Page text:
Passed or past?
If you’ve ever been confused about using passed and past when writing, your brain cells may benefit from a short workout in the form of this mini-quiz. No punishing press-ups or unforgiving Lycra required – just read the following paragraph, and decide whether the words in bold type use the words passed and past correctly:
This year has past so quickly for me. When I look back over the passed 12 months, I have mixed feelings. On the plus side, I past my final exams and qualified as an accountant. However, I was knocked off my bike when a bus past by me too closely, resulting in two broken ribs – ouch! But I’m putting the past behind me now, and looking forward to 2015.
So, did that get your sluggish synapses firing on all cylinders? Check the correct version below to see how you did. It can be tricky to know which word to use (and why): passed and past sound very similar when you say them and their meanings overlap in some respects. If you’re still all at sea but want to avoid future confusion, read on for a useful explanation.
The key to using passed and past correctly is to grasp what they mean and to understand the different grammatical roles they play.
Passed is one of the forms of the regular verb to pass. You can tell from its -ed ending that it’s the verb form (called the past tense) that we use to describe things that have happened. Passed is also the past participle of to pass, so it’s used to form the passive voice (the law was passed in 2010) and perfect tenses (ten years have passed since I visited Paris).
The main meanings of to pass are:
- to move or to make something move in a particular direction: the procession passed along the road; I passed my bag through the X-ray machine.
- to go by someone or something and to continue away from he, she, or it: he passed her in the street without recognizing her; we passed the theatre on the way to the station.
- to give something to someone: he passed me a message from Hugh.
- to go by (used to talk about time): the weeks have passed so slowly.
- to be successful in an exam, test, etc.: I passed my driving test last month.
- to officially approve a law: the law was passed in 2010.
While passed is only a verb form, past is very versatile: it can function as an adjective, an adverb, a noun, and a preposition. Here are the main meanings for each:
- the time before the moment of speaking or writing: that approach hasn’t worked in the past, and it won’t work today.
- the history of a place or person: she’s always refused to talk about her past.
- gone by in time and no longer existing; belonging to an earlier time: his best days are past; let’s forget our past differences.
- happening before and leading up to the time of speaking or writing: she’s changed greatly in the past year.
- from one side of someone or something to the other; to or on the further side of: the officer rushed past her and into the house; we drove past the villa’s gates.
- (when telling the time) later than; after: it’s past midnight, let’s go to sleep.
- further than a specific point, limit, or age: the movie took the studio’s ticket sales past the $2 billion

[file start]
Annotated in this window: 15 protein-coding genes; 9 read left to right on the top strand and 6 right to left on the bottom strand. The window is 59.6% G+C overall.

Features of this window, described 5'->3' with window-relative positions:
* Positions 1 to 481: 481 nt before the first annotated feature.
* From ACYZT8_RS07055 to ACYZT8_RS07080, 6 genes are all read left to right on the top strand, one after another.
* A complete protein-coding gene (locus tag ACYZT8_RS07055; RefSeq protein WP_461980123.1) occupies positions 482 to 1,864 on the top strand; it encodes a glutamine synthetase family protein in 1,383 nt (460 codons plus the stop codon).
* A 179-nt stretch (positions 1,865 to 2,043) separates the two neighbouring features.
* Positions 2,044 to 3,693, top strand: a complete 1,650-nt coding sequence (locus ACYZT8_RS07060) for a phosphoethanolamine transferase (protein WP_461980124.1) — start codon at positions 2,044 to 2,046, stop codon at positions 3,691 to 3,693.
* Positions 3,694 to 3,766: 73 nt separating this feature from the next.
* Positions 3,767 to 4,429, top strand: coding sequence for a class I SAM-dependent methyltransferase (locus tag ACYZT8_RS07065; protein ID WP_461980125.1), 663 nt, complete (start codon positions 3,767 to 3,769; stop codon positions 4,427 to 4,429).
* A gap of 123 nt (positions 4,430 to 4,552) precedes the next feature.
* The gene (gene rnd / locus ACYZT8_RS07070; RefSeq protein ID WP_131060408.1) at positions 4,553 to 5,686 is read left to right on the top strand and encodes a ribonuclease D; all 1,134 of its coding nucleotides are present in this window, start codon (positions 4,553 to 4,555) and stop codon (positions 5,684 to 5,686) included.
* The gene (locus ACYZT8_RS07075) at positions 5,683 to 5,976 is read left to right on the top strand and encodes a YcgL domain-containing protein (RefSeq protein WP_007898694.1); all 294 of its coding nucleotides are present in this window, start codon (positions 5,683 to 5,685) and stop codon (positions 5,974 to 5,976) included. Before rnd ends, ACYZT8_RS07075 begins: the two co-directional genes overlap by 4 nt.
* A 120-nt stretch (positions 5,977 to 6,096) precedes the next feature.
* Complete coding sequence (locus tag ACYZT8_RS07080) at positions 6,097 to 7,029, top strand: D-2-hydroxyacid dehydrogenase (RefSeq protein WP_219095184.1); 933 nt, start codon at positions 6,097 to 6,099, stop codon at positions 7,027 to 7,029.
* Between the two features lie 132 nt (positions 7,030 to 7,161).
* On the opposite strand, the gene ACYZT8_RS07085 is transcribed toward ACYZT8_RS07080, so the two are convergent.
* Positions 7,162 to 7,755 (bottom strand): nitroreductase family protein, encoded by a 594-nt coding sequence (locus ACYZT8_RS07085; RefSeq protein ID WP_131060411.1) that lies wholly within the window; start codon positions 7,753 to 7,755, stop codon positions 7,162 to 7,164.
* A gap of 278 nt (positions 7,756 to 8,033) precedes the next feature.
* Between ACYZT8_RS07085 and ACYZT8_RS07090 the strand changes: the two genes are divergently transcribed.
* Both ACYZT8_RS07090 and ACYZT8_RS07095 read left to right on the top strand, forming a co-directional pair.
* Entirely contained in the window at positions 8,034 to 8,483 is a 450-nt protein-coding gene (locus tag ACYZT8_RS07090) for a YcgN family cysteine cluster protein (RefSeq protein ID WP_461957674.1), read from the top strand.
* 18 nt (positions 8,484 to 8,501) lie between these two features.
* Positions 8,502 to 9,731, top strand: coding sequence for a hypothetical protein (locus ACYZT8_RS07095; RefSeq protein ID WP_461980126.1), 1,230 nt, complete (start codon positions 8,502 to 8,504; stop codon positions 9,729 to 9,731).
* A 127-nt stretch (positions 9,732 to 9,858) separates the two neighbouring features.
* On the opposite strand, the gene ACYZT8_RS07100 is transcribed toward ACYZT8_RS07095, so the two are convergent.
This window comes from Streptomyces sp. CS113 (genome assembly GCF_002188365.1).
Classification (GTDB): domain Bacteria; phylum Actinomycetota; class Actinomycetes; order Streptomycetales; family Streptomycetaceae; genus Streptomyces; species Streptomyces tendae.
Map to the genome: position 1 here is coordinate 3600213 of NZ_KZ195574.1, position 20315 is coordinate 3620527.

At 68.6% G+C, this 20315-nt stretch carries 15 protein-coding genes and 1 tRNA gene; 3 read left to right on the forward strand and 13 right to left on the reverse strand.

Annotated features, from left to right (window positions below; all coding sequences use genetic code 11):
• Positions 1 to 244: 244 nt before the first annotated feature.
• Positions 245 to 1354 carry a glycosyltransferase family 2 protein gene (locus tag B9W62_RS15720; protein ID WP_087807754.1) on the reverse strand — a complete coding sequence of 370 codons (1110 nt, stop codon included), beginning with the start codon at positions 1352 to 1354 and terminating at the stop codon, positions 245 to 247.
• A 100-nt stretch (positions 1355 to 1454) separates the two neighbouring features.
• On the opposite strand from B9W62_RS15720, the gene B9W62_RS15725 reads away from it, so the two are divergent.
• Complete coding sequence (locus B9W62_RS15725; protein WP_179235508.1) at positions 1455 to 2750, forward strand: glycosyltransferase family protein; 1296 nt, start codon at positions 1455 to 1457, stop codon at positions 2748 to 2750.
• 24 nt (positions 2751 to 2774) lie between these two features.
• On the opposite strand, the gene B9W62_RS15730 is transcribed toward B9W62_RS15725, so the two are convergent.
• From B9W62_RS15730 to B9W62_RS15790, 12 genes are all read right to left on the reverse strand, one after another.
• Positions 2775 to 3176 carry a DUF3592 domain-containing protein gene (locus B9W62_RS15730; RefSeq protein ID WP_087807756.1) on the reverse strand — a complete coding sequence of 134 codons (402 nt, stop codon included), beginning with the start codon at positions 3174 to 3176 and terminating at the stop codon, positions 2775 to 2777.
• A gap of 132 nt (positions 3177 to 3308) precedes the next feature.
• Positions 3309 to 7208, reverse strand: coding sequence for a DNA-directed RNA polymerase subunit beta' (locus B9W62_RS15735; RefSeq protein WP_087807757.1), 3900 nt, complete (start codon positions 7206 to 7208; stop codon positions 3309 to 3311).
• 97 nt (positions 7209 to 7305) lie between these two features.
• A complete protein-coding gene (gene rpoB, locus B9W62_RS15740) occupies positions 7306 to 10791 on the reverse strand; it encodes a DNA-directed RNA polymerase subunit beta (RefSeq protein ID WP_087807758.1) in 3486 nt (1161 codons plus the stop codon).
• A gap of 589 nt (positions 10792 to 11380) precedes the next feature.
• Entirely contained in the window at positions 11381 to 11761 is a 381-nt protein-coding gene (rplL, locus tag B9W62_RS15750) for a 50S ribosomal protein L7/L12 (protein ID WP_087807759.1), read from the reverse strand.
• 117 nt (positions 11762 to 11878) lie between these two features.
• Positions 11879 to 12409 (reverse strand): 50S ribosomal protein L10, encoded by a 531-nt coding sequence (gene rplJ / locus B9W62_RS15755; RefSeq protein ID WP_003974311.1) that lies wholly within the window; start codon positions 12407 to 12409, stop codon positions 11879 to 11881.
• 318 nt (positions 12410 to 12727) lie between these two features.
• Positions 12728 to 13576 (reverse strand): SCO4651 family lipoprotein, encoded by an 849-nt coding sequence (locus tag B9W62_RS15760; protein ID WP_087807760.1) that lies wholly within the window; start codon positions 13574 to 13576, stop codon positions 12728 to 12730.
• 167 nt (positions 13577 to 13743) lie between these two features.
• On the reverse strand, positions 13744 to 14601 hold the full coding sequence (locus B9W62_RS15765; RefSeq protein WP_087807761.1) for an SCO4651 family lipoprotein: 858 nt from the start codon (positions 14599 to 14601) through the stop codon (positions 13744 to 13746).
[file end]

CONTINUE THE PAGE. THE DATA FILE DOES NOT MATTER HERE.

- so as to move from one side of something or someone to the other: she saw a car going past and then heard a bang; Cox was booked for tripping the player as he ran past.
- used to talk about time going by: a month went past and nothing changed.
Main points of confusion
The good news is that passed and past are mainly confused and misused when people are describing movement (that’s to say, not when they’re talking about passing exams or using other meanings of the verb). Here are some real examples, taken from the 3-billion-word Oxford English Corpus:
X At that point, I pushed passed him.
X A lot of emergency vehicles have gone passed.
X Travis past me during practice.
To sort out the confusion, you need to perform some simple grammatical analysis. The first and second examples don’t make sense because the verb passed has been mistakenly used instead of the preposition or adverb past. So there are two ‘movement’ verbs in each sentence (pushed and passed; gone and passed) when you only need one. To get it right, change passed to past:
✔ At that point, I pushed past him.
✔ A lot or emergency vehicles have gone past.
While there are too many verbs in the first two cases, the third sentence is incorrect because there’s no verb – past is a preposition. Correcting the sentence would therefore either involve changing past to the verb form passed, or keeping past and adding a verb of movement:
✔ Travis passed me during practice.
✔ Travis drove past me during practice.
I hope this has helped and that you’re not past caring about the whole subject! Here’s a final hint: past is *never* a verb, so if you know that the word you want is a verb, passed is always the right choice. Conversely, if you need a noun, adjective, adverb, or preposition, it’s *got* to be past.
This year has passed so quickly for me. When I look back over the past 12 months, I have mixed feelings. On the plus side, I passed my final exams and qualified as an accountant. However, I was knocked off my bike when a bus passed me too closely, resulting in two broken ribs – ouch! But I’m putting the past behind me now, and looking forward to 2015.